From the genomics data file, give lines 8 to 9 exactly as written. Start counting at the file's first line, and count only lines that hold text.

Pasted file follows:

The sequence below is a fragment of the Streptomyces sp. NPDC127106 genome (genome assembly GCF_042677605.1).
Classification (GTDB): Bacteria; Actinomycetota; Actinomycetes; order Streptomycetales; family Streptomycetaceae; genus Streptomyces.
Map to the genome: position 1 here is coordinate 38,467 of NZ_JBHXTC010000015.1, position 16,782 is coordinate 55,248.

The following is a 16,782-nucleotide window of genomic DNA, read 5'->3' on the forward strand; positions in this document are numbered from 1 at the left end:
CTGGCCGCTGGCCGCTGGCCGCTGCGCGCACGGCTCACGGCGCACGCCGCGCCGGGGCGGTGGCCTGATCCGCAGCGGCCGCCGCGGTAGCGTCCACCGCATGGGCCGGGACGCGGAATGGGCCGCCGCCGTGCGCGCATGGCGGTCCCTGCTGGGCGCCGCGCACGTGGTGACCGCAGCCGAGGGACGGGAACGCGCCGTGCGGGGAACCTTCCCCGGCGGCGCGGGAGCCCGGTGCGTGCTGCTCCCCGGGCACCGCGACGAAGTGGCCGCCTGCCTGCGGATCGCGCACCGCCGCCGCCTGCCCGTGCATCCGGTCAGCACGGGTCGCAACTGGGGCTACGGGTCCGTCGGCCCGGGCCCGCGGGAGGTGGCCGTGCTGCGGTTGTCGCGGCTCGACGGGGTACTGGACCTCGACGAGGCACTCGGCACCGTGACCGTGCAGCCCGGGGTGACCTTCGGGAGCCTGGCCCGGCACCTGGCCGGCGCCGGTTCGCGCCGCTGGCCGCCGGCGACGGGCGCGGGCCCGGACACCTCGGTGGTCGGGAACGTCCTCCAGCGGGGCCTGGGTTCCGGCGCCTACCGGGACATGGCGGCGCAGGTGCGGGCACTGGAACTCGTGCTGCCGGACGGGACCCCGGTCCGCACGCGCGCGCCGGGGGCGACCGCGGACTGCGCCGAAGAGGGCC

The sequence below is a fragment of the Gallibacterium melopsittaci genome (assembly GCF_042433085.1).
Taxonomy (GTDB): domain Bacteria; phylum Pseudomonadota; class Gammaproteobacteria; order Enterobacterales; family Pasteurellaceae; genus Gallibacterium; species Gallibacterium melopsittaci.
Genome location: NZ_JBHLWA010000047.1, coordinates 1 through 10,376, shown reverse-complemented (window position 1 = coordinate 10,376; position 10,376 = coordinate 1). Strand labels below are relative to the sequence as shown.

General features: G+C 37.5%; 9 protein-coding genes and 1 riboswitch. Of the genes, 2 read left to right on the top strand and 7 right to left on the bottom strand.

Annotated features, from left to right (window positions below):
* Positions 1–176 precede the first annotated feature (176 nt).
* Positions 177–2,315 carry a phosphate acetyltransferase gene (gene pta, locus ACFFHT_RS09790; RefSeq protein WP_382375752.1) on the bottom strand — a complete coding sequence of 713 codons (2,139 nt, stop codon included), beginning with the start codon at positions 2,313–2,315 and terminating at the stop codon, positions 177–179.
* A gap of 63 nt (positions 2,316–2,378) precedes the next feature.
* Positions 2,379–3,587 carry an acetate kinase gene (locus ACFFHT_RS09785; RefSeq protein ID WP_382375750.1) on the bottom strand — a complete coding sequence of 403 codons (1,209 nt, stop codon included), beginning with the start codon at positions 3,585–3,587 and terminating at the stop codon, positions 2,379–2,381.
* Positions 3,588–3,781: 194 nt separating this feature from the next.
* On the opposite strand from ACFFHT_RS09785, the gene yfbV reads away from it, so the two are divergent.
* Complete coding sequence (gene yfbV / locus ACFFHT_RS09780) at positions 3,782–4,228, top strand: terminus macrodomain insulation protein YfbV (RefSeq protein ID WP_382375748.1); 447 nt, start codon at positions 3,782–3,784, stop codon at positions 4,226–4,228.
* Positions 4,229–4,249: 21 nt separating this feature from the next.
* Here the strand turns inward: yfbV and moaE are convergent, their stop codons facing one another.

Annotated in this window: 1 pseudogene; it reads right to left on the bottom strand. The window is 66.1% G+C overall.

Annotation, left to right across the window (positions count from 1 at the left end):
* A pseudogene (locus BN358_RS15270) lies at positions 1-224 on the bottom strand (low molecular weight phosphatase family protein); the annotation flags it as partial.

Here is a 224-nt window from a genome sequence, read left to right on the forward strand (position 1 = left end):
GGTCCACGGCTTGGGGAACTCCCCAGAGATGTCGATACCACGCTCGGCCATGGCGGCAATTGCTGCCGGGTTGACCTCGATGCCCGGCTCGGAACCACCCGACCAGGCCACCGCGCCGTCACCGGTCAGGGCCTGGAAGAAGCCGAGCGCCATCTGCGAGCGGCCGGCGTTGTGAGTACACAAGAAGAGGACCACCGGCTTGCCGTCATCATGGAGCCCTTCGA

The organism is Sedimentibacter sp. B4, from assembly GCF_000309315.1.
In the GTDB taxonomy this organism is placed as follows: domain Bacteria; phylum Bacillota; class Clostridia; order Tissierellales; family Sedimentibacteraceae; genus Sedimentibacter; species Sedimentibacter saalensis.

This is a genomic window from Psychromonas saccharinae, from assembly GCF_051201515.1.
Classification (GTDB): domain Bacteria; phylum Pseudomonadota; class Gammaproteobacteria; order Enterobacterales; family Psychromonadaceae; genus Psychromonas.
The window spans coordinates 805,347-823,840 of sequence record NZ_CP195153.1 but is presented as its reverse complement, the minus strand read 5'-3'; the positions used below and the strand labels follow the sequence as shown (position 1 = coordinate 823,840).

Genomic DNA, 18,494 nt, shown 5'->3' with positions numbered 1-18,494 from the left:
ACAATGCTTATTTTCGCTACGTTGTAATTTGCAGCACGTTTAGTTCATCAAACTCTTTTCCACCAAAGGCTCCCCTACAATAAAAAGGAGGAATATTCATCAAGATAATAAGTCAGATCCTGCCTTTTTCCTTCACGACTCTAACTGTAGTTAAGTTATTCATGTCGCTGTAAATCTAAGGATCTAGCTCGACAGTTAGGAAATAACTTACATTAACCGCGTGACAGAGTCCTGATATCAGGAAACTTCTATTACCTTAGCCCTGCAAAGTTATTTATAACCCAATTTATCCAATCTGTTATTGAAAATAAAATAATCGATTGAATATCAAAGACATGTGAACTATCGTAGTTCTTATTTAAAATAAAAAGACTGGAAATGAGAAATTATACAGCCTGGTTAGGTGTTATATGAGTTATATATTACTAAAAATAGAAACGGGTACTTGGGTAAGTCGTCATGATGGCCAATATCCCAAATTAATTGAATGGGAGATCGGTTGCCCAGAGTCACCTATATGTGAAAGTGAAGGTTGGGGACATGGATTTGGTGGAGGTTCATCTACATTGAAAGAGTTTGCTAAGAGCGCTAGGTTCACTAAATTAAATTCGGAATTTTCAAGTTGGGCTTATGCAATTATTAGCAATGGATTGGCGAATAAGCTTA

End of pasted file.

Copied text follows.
Genome location: NZ_JBHLWA010000047.1, coordinates 1 through 10,376, shown reverse-complemented (window position 1 = coordinate 10,376; position 10,376 = coordinate 1). Strand labels below are relative to the sequence as shown.

General features: G+C 37.5%; 9 protein-coding genes and 1 riboswitch. Of the genes, 2 read left to right on the top strand and 7 right to left on the bottom strand.